Many women throughout the jewelry industry have been affiliated with the WJA over the last two decades. Here, members share their thoughts and reflections on the organization, its history and its place in the jewelry industry.
Helene Fortunoff, President And Chief Executive Officer, Fortunoff Fine Jewelry & Silverware Inc.
“It became a cause for me to make the WJA a financially stable organization with the opportunity to grow. We were fortunate in that there were a number of women who really were anxious to cooperate and communicate, and share and do hard work. There aren’t so many organizations where so many people will contribute willingly. In the original concept, it was just a small group of women getting together to be sociable. Today, the WJA has emerged as a power and a great energy-giver to the entire industry. We have educated the men as well as the women in terms of what’s out there.”
Peggy Kirby, National Board Member
“I think this anniversary is remarkable: We now have our second generation of women in the jewelry business. That we have survived is wonderful, and that we’re going ahead is even better.
“In the first meeting at Ronny Lavin’s apartment, we all unanimously decided, without consulting her, that Gerry Gewirtz was going to be the first president. She set a marvelous tone for the organization, one of great taste. When we told her, she looked a little astonished and then said, ‘Oh, OK.’ That’s probably my favorite, most fun memory. It’s very satisfactory to see how well all those original women have done in the industry, and I think every one of them would say that the help and the networking in WJA has been very valuable to them. It’s a very loyal membership when you get right down to it.”
Phyllis Bergman, President Of Mercury Ring Corp.
“The WJA gave me a tremendous advantage in networking and meeting people in the industry, and getting to know people from different faces in the industry, aside from meeting a lot of great women. The industry never had a place for women to network. The WJA enabled women to grow in their positions and be able to move up, and I think it gave them status, which they never really had. Through that, women who became more upwardly mobile were able to take better positions in the industry.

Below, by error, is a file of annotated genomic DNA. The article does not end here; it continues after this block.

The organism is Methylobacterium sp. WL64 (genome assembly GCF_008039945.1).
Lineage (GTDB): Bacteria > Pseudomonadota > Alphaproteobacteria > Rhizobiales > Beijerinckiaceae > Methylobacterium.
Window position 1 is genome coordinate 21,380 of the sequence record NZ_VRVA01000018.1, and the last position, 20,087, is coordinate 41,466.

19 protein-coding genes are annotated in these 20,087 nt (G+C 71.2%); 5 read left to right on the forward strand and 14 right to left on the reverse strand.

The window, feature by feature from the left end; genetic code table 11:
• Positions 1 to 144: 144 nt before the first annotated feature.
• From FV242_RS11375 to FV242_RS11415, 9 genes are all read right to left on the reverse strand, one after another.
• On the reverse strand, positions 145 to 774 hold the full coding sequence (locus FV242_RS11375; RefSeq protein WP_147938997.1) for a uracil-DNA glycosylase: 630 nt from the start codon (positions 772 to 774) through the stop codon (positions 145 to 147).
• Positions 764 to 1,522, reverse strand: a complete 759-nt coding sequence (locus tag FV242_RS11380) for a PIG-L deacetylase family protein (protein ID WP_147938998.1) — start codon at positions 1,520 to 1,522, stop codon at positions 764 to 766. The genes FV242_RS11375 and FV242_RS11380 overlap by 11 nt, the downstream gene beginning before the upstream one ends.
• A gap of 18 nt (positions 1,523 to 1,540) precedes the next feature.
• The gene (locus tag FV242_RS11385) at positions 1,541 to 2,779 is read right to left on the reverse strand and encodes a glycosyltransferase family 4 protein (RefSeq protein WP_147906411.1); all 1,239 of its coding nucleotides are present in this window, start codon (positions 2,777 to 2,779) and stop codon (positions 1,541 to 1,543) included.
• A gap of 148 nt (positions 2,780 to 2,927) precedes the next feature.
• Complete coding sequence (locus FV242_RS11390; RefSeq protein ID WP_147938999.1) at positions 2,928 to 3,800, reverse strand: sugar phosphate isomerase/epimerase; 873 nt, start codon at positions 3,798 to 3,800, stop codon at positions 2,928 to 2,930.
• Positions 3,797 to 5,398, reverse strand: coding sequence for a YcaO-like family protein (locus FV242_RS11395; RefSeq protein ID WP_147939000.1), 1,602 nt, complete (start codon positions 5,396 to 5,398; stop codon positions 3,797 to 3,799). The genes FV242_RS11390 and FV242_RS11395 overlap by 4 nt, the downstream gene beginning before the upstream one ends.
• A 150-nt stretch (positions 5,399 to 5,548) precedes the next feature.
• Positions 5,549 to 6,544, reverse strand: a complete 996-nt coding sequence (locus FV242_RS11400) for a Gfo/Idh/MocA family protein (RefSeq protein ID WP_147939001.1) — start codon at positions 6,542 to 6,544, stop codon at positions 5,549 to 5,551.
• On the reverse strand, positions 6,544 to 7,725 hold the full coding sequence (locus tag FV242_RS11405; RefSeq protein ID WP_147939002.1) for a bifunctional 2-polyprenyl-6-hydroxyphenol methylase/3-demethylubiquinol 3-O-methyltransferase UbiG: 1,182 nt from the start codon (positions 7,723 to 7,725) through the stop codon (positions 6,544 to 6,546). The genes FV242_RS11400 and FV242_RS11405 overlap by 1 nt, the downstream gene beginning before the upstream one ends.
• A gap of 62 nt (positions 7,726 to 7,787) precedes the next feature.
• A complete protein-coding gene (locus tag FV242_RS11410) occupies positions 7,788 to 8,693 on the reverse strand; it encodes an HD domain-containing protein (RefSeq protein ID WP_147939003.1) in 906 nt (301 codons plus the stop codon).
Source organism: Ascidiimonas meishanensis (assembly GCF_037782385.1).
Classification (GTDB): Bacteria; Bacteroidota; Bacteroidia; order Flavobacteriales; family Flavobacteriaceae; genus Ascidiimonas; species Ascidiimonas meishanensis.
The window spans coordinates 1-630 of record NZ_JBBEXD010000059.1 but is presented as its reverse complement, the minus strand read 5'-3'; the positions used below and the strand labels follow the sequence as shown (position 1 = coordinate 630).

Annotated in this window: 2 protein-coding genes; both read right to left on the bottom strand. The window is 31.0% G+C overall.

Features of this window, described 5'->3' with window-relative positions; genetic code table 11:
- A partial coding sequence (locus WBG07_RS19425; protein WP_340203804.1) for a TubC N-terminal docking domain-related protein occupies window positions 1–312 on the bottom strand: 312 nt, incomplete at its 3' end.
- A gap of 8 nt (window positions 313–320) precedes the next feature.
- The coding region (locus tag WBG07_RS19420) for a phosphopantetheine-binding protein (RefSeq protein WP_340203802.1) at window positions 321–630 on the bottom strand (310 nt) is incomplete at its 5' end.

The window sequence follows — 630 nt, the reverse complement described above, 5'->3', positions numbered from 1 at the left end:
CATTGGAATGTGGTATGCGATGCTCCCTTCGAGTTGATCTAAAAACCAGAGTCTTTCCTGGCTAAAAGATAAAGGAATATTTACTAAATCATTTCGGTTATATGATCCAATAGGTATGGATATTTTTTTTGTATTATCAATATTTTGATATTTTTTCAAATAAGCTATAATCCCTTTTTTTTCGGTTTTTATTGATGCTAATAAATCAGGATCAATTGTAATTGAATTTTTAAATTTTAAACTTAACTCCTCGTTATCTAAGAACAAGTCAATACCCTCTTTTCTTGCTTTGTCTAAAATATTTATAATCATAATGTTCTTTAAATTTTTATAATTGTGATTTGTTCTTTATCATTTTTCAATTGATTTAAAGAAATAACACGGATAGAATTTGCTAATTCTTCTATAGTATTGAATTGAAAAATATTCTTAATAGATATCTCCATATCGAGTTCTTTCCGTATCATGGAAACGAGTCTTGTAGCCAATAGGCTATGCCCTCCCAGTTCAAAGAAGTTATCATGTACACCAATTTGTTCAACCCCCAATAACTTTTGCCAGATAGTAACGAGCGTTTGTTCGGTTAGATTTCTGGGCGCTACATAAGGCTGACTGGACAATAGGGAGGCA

This story first appeared in the January 27, 2003 issue of WWD. Subscribe Today.
“I am very proud of the DIVA Awards — we give money and recognize women designers, scholarships to women pursuing careers in the industry. I think WJA can only get better and bigger. I think there are so many people, women especially, who can use this as an opportunity to further their development in the industry, hearing what’s going on.”
Gerry Gewirtz, Author
“The WJA originally appealed to me because until that time, women were not considered equally important as executives in branches of the industry. Also, the idea of bringing fashion into jewelry was anathema. WJA made possible a platform for women to grow in fashion and in design and in executive positions. It helped that development and maturation and I had one hell of a good time!”
Cindy Edelstein, Founder And President Of Jeweler’s Resource Bureau
“I’m part of the lucky generation — the door was opened for us and it never occurred to me that I couldn’t do anything I wanted to do. I really benefited from all of the WJA founders’ hard work. I don’t think the next generation thanks the founding sisters enough for breaking down the doors. I’ve always appreciated the WJA and thought it was just a wonderful thing. I’ve never not been a member — it’s always been a part of my life.”